Top bartenders around the world have been predicting the rising popularity of culinary cocktails for a while now. These use savoury ingredients, flavours, and techniques borrowed from the kitchen to create drinks with a savoury spin. Think smoking, sous-vide, fat-washed spirits, and an abundance of umami flavours.
Unbeknownst to them, one such place in KL has already been there, done that and gone even further. Since its opening in 2017, Nadodi has been creating cocktails with a savoury touch to pair with their tasting menu; think gin steeped with truffles, and vodka infused with cardamom and saffron.
This year, the fine dining restaurant takes it up a notch by introducing libations that blur the boundaries between food and drink. Instead of drinking the cocktails, you eat them.
The new cocktail menu consists of classic drinks remoulded with molecular techniques that go hand in hand with the food menu. “Some have been deconstructed and some are artistically done in a different way,” says Akshar Chalwadi, the restaurant’s Head of Beverage Programme. The Bloody Mary for instance has been deconstructed and re-birthed into a granita to be eaten with a spoon while the Mango Margarita is encased in a gelatinous sphere.
“I used a lot of liquid nitrogen for a particular cocktail where I needed to do a sphere,” says Chalwadi, describing his Pina Colada where a liquid nitrogen-frozen sphere made with coconut cream is filled with a shot of pineapple reduction and Malibu gel.
Rethinking the nature of a drink
“Why can’t beverages be presented in a different way?” he asks. The award-winning mixologist who was also crowned “India’s most promising bartender” in 2011 by Bacardi was inspired by the culinary team at Nadodi to push his creations further.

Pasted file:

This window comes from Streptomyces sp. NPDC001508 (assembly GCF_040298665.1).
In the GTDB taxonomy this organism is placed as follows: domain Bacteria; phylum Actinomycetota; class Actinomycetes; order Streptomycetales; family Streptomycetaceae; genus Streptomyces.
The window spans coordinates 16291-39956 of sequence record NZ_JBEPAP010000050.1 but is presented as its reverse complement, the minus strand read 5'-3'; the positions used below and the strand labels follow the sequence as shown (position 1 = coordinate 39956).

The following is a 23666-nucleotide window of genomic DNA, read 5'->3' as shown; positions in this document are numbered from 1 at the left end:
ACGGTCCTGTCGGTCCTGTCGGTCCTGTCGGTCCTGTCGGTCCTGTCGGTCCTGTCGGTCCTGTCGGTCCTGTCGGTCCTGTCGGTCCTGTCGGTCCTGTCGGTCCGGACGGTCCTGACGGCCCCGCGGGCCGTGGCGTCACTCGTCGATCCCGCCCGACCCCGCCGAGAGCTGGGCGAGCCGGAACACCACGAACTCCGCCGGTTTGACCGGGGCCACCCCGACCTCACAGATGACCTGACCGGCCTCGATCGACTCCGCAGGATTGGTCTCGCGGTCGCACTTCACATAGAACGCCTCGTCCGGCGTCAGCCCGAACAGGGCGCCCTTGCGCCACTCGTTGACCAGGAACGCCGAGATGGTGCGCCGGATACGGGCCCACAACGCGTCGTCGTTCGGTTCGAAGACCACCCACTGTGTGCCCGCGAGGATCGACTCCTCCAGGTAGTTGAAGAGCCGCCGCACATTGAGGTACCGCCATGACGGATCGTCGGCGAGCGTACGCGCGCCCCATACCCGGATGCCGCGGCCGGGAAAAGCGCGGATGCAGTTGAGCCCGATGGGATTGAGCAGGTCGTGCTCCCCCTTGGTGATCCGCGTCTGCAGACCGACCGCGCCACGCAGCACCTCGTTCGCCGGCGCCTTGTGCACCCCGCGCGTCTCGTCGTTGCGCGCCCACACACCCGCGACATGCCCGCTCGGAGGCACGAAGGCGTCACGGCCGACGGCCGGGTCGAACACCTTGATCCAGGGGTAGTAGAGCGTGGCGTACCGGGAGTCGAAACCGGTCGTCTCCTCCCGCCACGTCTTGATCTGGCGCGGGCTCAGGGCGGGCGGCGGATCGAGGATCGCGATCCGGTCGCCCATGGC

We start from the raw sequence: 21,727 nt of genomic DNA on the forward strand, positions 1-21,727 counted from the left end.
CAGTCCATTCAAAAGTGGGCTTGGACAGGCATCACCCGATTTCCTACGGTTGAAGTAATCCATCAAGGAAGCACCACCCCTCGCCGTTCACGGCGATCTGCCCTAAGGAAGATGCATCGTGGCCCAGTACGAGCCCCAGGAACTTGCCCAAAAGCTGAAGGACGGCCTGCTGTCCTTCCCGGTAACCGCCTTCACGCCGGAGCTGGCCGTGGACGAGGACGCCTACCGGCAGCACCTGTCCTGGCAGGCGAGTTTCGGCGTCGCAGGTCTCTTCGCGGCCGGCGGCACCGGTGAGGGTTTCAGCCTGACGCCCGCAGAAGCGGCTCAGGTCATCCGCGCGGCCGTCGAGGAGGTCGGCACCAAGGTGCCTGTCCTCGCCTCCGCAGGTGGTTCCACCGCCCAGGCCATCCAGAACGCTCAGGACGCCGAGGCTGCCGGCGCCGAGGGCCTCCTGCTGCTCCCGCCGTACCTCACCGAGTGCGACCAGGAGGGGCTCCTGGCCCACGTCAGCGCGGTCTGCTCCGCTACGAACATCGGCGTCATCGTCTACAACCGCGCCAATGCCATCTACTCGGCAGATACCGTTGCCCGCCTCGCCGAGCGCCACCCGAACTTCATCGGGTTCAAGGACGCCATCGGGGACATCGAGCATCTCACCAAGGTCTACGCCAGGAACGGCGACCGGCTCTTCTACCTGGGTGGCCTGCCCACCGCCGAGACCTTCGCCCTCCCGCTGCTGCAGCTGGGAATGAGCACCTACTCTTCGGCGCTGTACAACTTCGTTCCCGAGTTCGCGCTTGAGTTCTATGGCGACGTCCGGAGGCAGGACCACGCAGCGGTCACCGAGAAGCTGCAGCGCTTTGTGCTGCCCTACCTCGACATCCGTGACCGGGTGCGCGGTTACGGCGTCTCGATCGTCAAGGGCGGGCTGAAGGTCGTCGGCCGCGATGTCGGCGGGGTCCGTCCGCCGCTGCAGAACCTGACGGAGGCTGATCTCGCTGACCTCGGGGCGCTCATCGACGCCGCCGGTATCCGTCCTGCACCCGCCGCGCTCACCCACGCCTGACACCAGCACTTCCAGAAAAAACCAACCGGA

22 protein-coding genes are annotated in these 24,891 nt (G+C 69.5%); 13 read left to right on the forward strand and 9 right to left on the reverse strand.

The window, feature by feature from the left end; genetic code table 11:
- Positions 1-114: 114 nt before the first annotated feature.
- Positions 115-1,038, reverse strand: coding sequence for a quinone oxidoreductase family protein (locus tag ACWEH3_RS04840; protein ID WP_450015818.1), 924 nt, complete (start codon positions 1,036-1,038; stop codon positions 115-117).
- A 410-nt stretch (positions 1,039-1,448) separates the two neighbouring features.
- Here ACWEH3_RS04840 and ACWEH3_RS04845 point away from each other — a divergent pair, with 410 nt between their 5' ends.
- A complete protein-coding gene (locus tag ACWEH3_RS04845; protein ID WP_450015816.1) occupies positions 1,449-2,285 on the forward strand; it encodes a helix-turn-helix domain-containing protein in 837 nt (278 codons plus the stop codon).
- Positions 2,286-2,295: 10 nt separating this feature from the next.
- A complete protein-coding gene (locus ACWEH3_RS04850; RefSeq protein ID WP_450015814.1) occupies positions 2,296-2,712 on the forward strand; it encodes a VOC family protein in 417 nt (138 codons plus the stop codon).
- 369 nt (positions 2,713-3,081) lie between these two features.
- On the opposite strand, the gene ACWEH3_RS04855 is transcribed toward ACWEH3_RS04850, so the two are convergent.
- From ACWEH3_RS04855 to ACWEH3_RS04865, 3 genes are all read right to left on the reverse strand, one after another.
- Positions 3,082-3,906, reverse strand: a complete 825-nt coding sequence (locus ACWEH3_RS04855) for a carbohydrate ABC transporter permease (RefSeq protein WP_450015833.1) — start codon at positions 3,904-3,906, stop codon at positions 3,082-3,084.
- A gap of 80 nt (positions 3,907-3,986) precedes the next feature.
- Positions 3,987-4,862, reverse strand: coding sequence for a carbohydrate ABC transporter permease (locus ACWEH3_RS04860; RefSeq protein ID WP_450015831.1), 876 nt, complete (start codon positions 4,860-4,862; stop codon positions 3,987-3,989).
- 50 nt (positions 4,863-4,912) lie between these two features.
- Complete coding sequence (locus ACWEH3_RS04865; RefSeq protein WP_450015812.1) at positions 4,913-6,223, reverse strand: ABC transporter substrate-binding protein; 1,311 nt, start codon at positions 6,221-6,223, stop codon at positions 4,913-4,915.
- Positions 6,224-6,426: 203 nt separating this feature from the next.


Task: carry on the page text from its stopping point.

But it’s not just classic cocktails that have been made edible, traditional Indian dishes have been given the booze treatment. The rasam soup, well-loved for its tart tomato flavours, for instance was reinvented. “It was made into a cocktail by creating a concoction that is vodka flavoured with rasam,” says Chalwadi.
But these cocktails also play a fundamental role, that of a palate cleanse. “Most of the cocktails are on the tart side. It washes out the palate and readies it for the next course,” he explains.
“Our cocktails are usually presented in small ‘sip or shot’ formats that don’t overwhelm the diner,” says Chalwadi. “Even though a nine-cocktail pairing might seem excessive, we serve just the right amount of alcohol per cocktail, ensuring that our guests can enjoy the full cocktail menu without compromising their experience.”
With such experimental cocktails, would the Malaysian audience be quite as adventurous to take it all in? “Most [of the] comments that we get are that each cocktail has a unique element of surprise,” he says. “When we first started Nadodi, there were very few cocktail bars or restaurants offering our kind of artisanal cocktails. We are hopeful that we can help inspire bartenders in the city to create similar iterations that can leave the diner surprised.”